The use of larval therapy in wound management in the UK

J Wound Care. 1999 Apr;8(4):177-9. doi: 10.12968/jowc.1999.8.4.25866.


This study identifies hospitals and institutions in the UK using larval therapy, and determines how this therapy is clinically managed in 23 of them. A qualitative approach was adopted, with the collection of documentary evidence and data from semi-structured interviews. Larval therapy is currently used in over 350 hospitals and institutions in the UK in the treatment of a variety of wound types. It was evident from the findings that it is generally used as a last resort. However, in two hospitals, this treatment method is part of the hospital's wound management policy. Nurses were able to identify wounds that have a better response to larval therapy and recognise symptoms that may occur during treatment. A number of wound types were found to be 'difficult' with regards to larvae application, and nurses had developed their own practices involving the application of dressings and the length of time larvae were left on wounds. Patients receiving this treatment reported few symptoms. It was claimed that larval therapy is particularly effective against methicillin-resistant Staphylococcus aureus (MRSA).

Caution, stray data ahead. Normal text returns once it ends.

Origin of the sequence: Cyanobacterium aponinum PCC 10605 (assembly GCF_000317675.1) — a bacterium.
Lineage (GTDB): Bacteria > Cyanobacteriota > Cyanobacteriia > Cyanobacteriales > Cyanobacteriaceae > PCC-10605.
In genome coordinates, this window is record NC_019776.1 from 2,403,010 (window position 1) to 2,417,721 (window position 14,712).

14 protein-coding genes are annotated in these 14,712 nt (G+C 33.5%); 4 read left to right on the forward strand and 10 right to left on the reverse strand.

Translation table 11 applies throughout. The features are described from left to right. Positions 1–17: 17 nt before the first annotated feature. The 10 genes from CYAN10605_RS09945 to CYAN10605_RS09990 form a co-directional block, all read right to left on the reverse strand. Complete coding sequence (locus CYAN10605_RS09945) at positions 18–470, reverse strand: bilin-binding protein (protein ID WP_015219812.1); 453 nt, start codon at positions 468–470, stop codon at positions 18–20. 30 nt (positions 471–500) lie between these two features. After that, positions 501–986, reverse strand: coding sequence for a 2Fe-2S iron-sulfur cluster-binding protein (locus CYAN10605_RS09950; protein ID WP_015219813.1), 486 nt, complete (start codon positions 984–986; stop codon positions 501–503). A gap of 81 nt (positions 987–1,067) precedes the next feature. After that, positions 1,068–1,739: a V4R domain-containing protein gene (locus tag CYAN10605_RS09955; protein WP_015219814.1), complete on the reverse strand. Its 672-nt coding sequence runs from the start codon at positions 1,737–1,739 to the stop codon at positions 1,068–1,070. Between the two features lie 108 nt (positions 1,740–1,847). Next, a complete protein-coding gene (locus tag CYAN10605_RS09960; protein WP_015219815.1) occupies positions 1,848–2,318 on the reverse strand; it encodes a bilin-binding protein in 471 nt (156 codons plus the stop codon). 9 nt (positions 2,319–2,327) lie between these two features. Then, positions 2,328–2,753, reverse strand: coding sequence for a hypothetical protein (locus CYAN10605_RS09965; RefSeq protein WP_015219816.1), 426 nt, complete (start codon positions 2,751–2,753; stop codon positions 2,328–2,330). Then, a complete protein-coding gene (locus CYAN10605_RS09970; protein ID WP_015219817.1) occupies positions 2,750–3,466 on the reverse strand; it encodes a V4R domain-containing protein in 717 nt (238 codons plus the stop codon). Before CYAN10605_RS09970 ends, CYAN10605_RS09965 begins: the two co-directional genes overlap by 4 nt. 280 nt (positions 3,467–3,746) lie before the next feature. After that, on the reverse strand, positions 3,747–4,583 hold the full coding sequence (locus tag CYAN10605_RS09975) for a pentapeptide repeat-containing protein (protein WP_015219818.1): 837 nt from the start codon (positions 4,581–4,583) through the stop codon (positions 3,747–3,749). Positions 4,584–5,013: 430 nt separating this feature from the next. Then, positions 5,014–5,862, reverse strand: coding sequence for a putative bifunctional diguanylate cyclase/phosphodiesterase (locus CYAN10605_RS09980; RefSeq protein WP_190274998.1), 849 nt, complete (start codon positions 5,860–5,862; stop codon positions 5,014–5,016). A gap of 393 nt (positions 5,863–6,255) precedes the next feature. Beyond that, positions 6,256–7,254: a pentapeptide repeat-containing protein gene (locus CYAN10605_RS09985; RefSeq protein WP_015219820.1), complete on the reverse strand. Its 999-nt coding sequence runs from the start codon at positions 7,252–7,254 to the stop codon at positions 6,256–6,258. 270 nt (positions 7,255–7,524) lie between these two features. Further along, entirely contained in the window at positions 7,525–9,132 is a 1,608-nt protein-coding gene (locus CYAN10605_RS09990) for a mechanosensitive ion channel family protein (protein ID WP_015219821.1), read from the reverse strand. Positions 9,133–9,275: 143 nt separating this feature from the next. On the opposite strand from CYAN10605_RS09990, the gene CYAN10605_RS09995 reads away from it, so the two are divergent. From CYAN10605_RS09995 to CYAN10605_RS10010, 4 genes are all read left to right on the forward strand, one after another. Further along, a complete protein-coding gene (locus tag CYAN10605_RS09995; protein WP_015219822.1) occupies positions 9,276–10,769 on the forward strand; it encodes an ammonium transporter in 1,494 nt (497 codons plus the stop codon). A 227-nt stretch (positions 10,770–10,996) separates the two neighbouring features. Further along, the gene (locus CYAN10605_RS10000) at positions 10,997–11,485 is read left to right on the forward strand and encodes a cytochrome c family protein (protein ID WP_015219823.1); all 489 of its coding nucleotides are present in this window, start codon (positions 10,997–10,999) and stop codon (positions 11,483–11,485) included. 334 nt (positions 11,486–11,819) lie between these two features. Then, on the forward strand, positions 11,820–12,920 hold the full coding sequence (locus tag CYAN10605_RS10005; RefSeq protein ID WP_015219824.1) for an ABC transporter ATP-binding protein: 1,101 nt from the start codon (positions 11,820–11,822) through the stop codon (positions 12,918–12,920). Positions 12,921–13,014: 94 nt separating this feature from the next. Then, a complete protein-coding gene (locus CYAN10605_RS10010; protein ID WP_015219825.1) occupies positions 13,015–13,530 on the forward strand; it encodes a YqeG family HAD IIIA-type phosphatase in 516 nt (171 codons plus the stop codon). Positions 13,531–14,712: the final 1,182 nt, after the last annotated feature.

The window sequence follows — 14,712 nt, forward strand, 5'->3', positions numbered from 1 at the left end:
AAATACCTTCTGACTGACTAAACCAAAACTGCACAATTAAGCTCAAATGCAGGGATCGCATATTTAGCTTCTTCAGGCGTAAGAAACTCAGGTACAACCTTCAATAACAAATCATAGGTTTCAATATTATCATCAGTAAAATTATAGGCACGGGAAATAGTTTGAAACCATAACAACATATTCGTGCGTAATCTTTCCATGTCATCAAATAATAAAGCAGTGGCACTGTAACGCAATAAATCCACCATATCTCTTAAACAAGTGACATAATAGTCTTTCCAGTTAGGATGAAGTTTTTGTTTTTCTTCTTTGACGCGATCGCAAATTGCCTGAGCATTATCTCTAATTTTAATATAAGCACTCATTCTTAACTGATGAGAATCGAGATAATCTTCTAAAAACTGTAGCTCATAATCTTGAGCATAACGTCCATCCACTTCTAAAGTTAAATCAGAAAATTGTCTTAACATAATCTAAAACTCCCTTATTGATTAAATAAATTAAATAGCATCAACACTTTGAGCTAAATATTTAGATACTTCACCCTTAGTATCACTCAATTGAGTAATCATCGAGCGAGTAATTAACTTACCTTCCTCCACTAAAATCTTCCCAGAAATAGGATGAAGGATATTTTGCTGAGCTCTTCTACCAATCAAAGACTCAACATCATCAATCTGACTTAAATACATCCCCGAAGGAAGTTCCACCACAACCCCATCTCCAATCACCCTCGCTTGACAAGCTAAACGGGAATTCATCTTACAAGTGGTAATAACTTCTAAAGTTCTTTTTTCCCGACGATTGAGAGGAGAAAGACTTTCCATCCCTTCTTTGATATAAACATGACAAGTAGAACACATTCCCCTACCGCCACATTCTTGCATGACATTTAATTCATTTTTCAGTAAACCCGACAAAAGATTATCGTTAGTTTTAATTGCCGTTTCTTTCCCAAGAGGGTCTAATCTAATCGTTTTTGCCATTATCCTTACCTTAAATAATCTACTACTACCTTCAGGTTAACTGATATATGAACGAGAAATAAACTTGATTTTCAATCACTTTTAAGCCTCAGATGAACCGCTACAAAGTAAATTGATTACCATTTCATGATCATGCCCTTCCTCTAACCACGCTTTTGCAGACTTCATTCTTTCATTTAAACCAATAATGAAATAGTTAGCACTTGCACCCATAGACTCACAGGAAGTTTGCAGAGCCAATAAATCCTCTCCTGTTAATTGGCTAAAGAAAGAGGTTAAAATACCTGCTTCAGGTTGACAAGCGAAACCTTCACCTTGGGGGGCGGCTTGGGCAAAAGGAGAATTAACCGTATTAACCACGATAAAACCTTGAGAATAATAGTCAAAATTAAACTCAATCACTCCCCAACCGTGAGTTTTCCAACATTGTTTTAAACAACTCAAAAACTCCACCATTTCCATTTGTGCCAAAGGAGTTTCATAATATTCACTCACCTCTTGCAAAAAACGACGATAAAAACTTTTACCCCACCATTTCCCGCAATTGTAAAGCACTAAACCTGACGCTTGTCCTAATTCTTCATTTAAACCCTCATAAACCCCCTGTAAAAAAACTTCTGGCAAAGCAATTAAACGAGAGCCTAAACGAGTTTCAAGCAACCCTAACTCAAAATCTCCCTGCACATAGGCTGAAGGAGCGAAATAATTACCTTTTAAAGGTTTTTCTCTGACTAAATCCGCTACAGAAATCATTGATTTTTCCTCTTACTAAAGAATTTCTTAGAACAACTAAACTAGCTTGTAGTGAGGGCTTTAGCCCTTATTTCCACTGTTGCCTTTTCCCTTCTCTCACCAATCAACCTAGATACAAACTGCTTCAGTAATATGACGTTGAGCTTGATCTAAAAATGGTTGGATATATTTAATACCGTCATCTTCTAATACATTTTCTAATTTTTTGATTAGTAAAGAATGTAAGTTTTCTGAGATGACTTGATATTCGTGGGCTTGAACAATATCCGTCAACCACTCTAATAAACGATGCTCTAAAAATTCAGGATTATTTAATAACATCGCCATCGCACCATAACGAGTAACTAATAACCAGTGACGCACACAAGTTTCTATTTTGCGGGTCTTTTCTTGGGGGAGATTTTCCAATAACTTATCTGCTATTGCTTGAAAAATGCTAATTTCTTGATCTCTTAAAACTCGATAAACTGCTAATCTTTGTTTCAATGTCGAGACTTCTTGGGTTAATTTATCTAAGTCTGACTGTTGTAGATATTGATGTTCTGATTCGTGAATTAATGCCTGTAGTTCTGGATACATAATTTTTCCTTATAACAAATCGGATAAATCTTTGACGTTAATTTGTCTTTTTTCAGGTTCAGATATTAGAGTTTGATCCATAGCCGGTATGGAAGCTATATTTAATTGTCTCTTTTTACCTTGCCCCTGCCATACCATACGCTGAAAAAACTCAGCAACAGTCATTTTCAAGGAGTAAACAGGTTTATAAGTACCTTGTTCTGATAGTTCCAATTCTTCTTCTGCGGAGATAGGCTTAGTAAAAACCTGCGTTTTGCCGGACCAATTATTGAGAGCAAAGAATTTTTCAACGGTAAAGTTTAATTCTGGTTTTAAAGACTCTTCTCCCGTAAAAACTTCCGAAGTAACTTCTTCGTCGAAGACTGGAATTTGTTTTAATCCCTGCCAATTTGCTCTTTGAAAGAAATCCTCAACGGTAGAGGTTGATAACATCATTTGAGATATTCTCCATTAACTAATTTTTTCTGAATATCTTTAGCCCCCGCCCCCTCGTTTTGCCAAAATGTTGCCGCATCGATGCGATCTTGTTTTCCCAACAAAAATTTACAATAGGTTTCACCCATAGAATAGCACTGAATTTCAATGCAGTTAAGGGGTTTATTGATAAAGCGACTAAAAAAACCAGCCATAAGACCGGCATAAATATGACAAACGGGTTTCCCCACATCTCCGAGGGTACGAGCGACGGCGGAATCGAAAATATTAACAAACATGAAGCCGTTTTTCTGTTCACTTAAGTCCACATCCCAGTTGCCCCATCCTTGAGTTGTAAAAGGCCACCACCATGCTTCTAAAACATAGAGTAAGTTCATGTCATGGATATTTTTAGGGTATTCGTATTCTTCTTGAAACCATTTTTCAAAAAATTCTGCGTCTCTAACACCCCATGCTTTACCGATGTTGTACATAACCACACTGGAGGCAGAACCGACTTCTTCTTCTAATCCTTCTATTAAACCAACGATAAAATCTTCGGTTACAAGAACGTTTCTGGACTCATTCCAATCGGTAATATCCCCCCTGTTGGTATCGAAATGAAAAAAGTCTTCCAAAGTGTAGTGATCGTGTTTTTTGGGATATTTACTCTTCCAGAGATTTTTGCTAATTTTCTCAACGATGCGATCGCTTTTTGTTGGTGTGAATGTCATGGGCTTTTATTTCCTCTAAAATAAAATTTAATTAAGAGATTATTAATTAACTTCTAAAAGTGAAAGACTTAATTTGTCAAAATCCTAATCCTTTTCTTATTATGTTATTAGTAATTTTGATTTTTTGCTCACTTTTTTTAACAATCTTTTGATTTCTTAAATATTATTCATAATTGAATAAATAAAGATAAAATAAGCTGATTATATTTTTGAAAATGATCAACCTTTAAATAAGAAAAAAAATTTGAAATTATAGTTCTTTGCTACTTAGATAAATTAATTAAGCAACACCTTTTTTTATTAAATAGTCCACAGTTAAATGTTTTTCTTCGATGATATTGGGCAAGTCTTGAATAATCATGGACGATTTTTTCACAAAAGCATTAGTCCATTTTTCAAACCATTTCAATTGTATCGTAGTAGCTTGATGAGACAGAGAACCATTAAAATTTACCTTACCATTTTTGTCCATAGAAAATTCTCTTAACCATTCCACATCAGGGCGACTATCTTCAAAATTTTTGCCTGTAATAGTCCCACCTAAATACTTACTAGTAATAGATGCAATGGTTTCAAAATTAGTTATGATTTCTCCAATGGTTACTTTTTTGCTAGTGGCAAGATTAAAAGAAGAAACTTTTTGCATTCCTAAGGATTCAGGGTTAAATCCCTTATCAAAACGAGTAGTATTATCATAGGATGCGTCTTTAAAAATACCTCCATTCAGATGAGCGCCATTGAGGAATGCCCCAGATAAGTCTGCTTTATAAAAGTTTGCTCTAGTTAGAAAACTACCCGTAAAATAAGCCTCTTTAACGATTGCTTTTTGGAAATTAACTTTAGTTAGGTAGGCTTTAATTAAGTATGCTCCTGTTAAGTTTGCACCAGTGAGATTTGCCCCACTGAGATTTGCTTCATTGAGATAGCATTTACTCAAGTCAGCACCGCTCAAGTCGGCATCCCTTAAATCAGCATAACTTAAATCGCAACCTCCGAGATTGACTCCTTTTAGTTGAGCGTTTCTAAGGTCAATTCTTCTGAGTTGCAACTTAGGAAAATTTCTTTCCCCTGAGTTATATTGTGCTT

Publication types

  • Research Support, Non-U.S. Gov't

MeSH terms

  • Animals
  • Attitude of Health Personnel*
  • Debridement / methods*
  • Debridement / nursing*
  • Diptera*
  • Health Knowledge, Attitudes, Practice
  • Humans
  • Larva*
  • Methicillin Resistance
  • Nursing Methodology Research
  • Nursing Staff, Hospital / education
  • Nursing Staff, Hospital / psychology*
  • Practice Patterns, Physicians' / statistics & numerical data*
  • Staphylococcal Infections / microbiology
  • Staphylococcal Infections / therapy
  • Staphylococcus aureus
  • Surveys and Questionnaires
  • Treatment Outcome
  • United Kingdom
  • Wound Healing
  • Wounds and Injuries / microbiology
  • Wounds and Injuries / therapy*